As both a woman of faith and one who takes conscious steps to adopt earth-friendly practices in my life, I have recently found myself increasingly fascinated by how the story of Creation embodies ecological principles. Compelled by Creation, I decided to engage in an open-ended reflection on the day-by-day Genesis story.
What would your perfect day look like?
Mine would include a spirited family volleyball game at the beach, followed by a picnic, some light reading, and maybe an afternoon nap in the sand. We wake up refreshed, watch the sun’s rays wane, and gather with our loved ones to grill on the deck as the cloak of night descends. Tonight we are blessed with a full moon, which we take in as we set off on a night hike along the shore, charting our course as we identify constellations and asterisms along the way.
Anybody who has tasted any part of a day similar to my “perfect” one can attest to the sheer bliss we experience taking in the spectacular array of lights God lovingly disperses throughout the sky. Really, every day is a “perfect day” because without lights in the sky, “day” as we know it wouldn’t exist! In addition to their stunning visuals, the sun, moon, and stars perform a highly specific task, as ordained by God and narrated in Genesis: they organize time, and, by extension, our lives. As these blessed verses mirrored in Psalm 104:19 remind us, not only do the sky’s lights tell us when to work, eat, and sleep, but they also regulate our seasons and times of worship—all according to our Maker’s divine plan.
Our Sky Lights Over Time
Imagine a time before the invention of GPS! Thanks to a bright star in the east, the Magi made their way to Bethlehem, and throughout time, explorers have set sail across oceans, navigating paths to previously unknown lands by positioning themselves in relation to the sun, moon, and stars. Regardless of how we currently chart our path, we are all aware of how central the sun is to our lives. Our wondrous source of light and warmth, the sun is likewise a necessary force in cultivating our crops. We know stepping outside on a sunny day is a sure pick-me-up when we’re feeling blue.
One means of attempting to gauge the power of the sun is to consider the rare natural phenomenon of the solar eclipse, so stunningly captured by Annie Dillard. What strikes me most in her seminal essay “Total Eclipse” is her comparison of a partial eclipse to a total one. She remarks in the case of the former, even with 94% of the sun’s light blocked, the sky changes colors without actually going dark as the ambient temperature dips. An even more compelling demonstration of the sun’s sheer power comes with a total eclipse, which features the still, dark sky accompanied by a distant, hollow ring of light.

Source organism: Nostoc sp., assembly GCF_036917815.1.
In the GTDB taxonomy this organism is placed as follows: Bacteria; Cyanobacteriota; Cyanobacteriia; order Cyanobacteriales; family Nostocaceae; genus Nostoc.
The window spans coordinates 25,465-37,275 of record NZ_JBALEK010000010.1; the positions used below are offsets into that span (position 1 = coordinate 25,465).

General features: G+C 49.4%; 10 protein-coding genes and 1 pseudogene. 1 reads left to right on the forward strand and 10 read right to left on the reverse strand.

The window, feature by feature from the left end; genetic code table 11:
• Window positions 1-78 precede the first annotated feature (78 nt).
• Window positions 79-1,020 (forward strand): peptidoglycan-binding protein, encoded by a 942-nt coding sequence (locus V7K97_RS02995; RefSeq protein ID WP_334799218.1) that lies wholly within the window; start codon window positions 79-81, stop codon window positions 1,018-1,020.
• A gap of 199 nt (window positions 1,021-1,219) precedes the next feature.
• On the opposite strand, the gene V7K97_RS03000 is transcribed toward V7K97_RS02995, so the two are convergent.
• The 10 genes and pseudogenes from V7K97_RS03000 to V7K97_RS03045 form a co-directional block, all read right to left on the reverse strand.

As part of the nighttime mystique, the moon and stars are no less riveting. Long before Neil Armstrong set foot there in 1969, the moon had been held in fascination by earthlings. In fact, one of the world’s first films ever made, Georges Méliès’ 1902 “A Trip to the Moon,” was a sci-fi movie representing the moon as a space of curiosity and imagination. Likewise, our long-standing captivation with the Star Wars sagas confirms that our penchant for the mysteries of the universe is nowhere close to waning.
As part of God’s plan, the set of lights He gave the world work in perfect conjunction with each other: day becomes night, weeks become months and years, plants grow at certain times, and the seasons rotate with the typical telltale signs—there is a time for everything. Yet, over time, the warming climate is causing our seasons to shift, which carries consequences for our food supply, our species, and all of earth’s ecosystems. Similarly, our modern reliance on artificial light at night can send confusing signals to nocturnal animal species, throwing off their natural life patterns. Light pollution can negatively impact humans, disrupting circadian rhythms and potentially causing insomnia, obesity, and other illnesses.
It is a mournful fact that a third of humanity can no longer see the Milky Way. How can we redress our relationship with the sky’s light system?
Fortunately, we can arrest its decline by taking concrete steps to stabilize the Earth’s temperatures. Small steps—like driving fuel-efficient cars and becoming involved in sustainable city planning—can make an enormous difference in reducing the flow of greenhouse gases into the atmosphere and slow down the Earth’s warming trend. On some nights, rather than stare at our ever-glowing screens, we can grab a loved one and a telescope and frolic under the stars, or gaze at the moon. Limiting our artificial light emissions can helpsett things back on God’s established course, and also nurture our family ties and friendships as we revel in the bounty of our Maker’s gifts.